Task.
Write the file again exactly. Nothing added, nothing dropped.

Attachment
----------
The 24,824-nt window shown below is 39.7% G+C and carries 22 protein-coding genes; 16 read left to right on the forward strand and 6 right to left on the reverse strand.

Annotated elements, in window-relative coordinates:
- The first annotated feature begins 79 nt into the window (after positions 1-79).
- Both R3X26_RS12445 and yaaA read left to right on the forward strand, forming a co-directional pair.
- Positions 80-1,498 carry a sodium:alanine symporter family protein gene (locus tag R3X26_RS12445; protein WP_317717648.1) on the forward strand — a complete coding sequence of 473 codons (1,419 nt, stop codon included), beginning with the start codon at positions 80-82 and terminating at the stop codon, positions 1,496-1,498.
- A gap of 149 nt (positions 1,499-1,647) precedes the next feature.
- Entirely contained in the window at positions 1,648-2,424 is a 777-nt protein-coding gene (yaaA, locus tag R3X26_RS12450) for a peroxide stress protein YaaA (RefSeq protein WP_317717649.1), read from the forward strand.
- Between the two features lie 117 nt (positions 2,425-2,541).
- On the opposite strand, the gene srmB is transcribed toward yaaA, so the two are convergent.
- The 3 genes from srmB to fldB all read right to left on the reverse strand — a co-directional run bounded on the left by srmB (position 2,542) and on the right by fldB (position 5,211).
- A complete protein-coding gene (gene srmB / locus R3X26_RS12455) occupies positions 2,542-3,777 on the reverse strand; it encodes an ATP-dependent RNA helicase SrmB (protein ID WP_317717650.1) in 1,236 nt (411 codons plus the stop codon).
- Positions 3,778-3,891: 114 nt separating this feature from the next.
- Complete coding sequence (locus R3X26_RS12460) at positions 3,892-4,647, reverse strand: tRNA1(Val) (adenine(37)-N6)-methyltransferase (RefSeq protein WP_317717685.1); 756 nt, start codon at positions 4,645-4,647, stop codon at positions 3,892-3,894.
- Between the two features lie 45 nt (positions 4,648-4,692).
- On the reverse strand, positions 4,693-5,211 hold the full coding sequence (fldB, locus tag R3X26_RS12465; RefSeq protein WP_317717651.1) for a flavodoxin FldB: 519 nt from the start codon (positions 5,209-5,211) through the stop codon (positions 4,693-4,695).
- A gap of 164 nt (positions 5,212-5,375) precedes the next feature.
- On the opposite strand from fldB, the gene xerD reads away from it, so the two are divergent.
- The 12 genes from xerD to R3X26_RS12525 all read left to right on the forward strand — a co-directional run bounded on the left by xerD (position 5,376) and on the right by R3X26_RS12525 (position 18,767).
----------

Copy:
The 24,824-nt window shown below is 39.7% G+C and carries 22 protein-coding genes; 16 read left to right on the forward strand and 6 right to left on the reverse strand.

Annotated elements, in window-relative coordinates:
- The first annotated feature begins 79 nt into the window (after positions 1-79).
- Both R3X26_RS12445 and yaaA read left to right on the forward strand, forming a co-directional pair.
- Positions 80-1,498 carry a sodium:alanine symporter family protein gene (locus tag R3X26_RS12445; protein WP_317717648.1) on the forward strand — a complete coding sequence of 473 codons (1,419 nt, stop codon included), beginning with the start codon at positions 80-82 and terminating at the stop codon, positions 1,496-1,498.
- A gap of 149 nt (positions 1,499-1,647) precedes the next feature.
- Entirely contained in the window at positions 1,648-2,424 is a 777-nt protein-coding gene (yaaA, locus tag R3X26_RS12450) for a peroxide stress protein YaaA (RefSeq protein WP_317717649.1), read from the forward strand.
- Between the two features lie 117 nt (positions 2,425-2,541).
- On the opposite strand, the gene srmB is transcribed toward yaaA, so the two are convergent.
- The 3 genes from srmB to fldB all read right to left on the reverse strand — a co-directional run bounded on the left by srmB (position 2,542) and on the right by fldB (position 5,211).
- A complete protein-coding gene (gene srmB / locus R3X26_RS12455) occupies positions 2,542-3,777 on the reverse strand; it encodes an ATP-dependent RNA helicase SrmB (protein ID WP_317717650.1) in 1,236 nt (411 codons plus the stop codon).
- Positions 3,778-3,891: 114 nt separating this feature from the next.
- Complete coding sequence (locus R3X26_RS12460) at positions 3,892-4,647, reverse strand: tRNA1(Val) (adenine(37)-N6)-methyltransferase (RefSeq protein WP_317717685.1); 756 nt, start codon at positions 4,645-4,647, stop codon at positions 3,892-3,894.
- Between the two features lie 45 nt (positions 4,648-4,692).
- On the reverse strand, positions 4,693-5,211 hold the full coding sequence (fldB, locus tag R3X26_RS12465; RefSeq protein WP_317717651.1) for a flavodoxin FldB: 519 nt from the start codon (positions 5,209-5,211) through the stop codon (positions 4,693-4,695).
- A gap of 164 nt (positions 5,212-5,375) precedes the next feature.
- On the opposite strand from fldB, the gene xerD reads away from it, so the two are divergent.
- The 12 genes from xerD to R3X26_RS12525 all read left to right on the forward strand — a co-directional run bounded on the left by xerD (position 5,376) and on the right by R3X26_RS12525 (position 18,767).